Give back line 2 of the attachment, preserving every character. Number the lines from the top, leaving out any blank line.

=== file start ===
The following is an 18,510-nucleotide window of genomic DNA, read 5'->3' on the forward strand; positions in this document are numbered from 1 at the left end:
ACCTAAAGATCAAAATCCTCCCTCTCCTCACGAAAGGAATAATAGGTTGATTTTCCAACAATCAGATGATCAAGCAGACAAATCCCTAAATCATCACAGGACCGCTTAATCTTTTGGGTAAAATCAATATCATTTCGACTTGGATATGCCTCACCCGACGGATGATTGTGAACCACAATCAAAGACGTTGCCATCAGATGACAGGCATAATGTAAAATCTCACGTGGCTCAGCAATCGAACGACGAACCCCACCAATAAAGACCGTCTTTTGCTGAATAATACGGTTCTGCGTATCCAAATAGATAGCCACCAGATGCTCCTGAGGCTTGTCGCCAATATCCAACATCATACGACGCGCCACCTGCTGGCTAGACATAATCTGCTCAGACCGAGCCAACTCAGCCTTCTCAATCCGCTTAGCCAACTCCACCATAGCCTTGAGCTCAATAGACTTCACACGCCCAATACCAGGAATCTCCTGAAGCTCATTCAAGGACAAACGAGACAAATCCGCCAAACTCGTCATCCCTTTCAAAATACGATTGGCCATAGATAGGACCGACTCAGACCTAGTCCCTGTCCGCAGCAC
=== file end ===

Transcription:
ACCTAAAGATCAAAATCCTCCCTCTCCTCACGAAAGGAATAATAGGTTGATTTTCCAACAATCAGATGATCAAGCAGACAAATCCCTAAATCATCACAGGACCGCTTAATCTTTTGGGTAAAATCAATATCATTTCGACTTGGATATGCCTCACCCGACGGATGATTGTGAACCACAATCAAAGACGTTGCCATCAGATGACAGGCATAATGTAAAATCTCACGTGGCTCAGCAATCGAACGACGAACCCCACCAATAAAGACCGTCTTTTGCTGAATAATACGGTTCTGCGTATCCAAATAGATAGCCACCAGATGCTCCTGAGGCTTGTCGCCAATATCCAACATCATACGACGCGCCACCTGCTGGCTAGACATAATCTGCTCAGACCGAGCCAACTCAGCCTTCTCAATCCGCTTAGCCAACTCCACCATAGCCTTGAGCTCAATAGACTTCACACGCCCAATACCAGGAATCTCCTGAAGCTCATTCAAGGACAAACGAGACAAATCCGCCAAACTCGTCATCCCTTTCAAAATACGATTGGCCATAGATAGGACCGACTCAGACCTAGTCCCTGTCCGCAGCAC